This brief details levels of poverty among LGBT people before and since the onset of the COVID-19 pandemic in 2020. When our last LGBT poverty report was released in 2019, data indicated an economic disparity between LGBT and non-LGBT people. Since that report, the COVID-19 pandemic hit, and a cascade of negative economic effects were felt by large proportions of the U.S. population. Our new analyses, across multiple datasets, indicate that these disparities persist—a higher percentage of LGBT than non-LGBT people have incomes below the federal poverty level (FPL). We see consistency in the relevance of LGBT status over time, pre-pandemic, during the most severe period, and since. We also demonstrate that while specific estimates differ across data sources (the U.S. Census Household Pulse Survey reports generally higher rates of poverty), the patterns among LGBT subgroups are similar.
- In 2021, we saw a dramatic decrease in the number of people experiencing poverty across LGBT and non-LGBT groups overall. The proportion of straight cisgender people experiencing poverty went from 16% in 2020 to 12% in 2021, and for LGBT people it dropped from 23% to 17%. Most notably, the change for bisexual cisgender women changed from approximately 30% in 2020 to 20% in 2021.
Source: BRFSS, 2018-2021
Note: Cis = Cisgender
Source: BRFSS, 2020-2021
Note: Cis = Cisgender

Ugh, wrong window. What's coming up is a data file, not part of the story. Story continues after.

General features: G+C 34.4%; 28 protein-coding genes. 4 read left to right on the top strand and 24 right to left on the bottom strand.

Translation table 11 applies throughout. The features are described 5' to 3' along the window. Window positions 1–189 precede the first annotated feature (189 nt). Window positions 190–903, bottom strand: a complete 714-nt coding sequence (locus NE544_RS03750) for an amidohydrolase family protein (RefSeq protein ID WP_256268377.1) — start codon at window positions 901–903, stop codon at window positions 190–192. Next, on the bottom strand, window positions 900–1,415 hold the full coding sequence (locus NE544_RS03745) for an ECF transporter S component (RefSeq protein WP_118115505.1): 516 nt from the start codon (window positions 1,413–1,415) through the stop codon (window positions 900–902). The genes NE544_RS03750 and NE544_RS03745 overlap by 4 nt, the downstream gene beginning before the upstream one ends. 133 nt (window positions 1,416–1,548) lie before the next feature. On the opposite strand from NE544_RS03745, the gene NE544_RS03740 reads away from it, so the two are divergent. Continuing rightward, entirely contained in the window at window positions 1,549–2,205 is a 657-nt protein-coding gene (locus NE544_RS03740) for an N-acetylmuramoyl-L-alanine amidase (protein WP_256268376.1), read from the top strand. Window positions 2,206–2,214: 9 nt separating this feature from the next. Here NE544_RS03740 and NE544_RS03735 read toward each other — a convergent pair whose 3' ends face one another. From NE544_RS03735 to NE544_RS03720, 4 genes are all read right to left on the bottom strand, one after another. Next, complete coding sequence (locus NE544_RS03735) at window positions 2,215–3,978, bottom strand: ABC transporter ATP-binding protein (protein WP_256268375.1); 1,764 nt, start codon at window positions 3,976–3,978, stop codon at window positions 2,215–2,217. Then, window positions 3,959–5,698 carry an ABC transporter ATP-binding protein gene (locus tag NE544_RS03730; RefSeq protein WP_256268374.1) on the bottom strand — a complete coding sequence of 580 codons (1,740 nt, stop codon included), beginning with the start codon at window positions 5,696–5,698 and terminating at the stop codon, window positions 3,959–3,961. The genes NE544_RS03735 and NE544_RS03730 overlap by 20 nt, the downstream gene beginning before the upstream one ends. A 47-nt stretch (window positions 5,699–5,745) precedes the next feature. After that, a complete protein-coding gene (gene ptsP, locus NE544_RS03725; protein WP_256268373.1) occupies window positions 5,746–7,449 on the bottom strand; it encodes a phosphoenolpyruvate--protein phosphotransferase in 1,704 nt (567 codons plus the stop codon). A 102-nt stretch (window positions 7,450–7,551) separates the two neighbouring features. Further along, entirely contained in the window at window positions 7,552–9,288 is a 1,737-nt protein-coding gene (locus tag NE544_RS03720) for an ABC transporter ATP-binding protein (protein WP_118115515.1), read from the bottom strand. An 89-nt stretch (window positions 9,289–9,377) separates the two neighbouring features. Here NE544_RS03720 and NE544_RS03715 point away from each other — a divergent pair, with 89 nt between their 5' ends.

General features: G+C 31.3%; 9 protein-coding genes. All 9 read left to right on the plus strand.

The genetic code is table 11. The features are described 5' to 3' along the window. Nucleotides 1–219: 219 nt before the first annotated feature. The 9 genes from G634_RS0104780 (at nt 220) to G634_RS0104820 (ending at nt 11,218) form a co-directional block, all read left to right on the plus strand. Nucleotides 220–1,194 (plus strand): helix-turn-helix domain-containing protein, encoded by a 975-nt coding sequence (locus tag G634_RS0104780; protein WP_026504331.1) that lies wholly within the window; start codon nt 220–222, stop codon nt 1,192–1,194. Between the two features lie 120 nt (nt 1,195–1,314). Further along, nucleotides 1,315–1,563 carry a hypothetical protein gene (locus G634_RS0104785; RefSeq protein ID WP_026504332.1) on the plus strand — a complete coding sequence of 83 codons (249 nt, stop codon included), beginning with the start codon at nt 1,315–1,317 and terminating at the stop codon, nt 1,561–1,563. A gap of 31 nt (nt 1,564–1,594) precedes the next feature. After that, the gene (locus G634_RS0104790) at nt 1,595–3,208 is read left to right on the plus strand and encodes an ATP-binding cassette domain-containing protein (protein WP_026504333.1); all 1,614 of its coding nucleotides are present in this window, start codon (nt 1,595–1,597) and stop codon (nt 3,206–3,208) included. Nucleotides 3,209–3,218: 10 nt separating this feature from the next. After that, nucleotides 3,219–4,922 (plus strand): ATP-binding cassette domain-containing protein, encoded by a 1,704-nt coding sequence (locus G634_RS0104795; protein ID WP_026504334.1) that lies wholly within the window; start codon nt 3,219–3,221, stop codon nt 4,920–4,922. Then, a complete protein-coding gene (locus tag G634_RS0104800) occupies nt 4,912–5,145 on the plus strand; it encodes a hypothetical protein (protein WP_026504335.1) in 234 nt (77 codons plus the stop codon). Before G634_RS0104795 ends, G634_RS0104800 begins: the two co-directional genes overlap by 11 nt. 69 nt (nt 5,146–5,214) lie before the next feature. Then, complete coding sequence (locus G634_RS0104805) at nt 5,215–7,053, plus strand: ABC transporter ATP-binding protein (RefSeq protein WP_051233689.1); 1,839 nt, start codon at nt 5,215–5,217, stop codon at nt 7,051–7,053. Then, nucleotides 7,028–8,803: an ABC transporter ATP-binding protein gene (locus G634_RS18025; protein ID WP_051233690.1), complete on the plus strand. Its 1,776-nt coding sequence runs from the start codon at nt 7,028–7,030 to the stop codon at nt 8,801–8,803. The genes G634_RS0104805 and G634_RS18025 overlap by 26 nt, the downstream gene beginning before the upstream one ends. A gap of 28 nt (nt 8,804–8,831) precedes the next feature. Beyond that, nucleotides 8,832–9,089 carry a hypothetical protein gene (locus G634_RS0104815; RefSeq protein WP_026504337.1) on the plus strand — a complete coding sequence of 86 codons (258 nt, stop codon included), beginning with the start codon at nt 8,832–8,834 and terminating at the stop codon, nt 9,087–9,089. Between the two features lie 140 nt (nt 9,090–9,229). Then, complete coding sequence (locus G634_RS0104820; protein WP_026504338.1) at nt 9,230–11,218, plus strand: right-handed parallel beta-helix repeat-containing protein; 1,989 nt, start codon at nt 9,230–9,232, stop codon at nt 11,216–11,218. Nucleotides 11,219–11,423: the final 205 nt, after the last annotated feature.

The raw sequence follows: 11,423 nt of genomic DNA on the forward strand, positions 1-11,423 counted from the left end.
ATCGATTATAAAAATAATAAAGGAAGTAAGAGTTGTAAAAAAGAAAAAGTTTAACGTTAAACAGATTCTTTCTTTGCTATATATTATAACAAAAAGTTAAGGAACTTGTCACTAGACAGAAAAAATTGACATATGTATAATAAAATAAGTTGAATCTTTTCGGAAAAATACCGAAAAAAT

This study serves as an update to the 2019 LGBT Poverty in the United States report (which used data from 2014-2017), as well as an assessment of changes in LGBT poverty in relation to the onset of the COVID-19 pandemic—a globally historic period of time that impacted the health and economics of the world’s population. We find that LGBT economic disparities measured through household income have been evident before and since the COVID-19 pandemic. However, the actual percentage of LGBT people living in poverty decreased significantly by 2021, a year after the onset of the pandemic. The general population also saw a decrease in poverty. Research has suggested that the changes in proportions of people experiencing poverty, especially among people raising children, are likely a result of COVID-19 economic relief funding and payments provided by the U.S. government, such as the American Rescue Plan Act, which included unemployment benefits, family and childcare tax credits, and direct cash payments. These findings, and the limitation of examining economic status through a health survey, underscore the importance of adding measures of sexual orientation and gender identity to federal surveys, including the Current Population Survey (CPS), the American Community Survey (ACS), and the Decennial Census.
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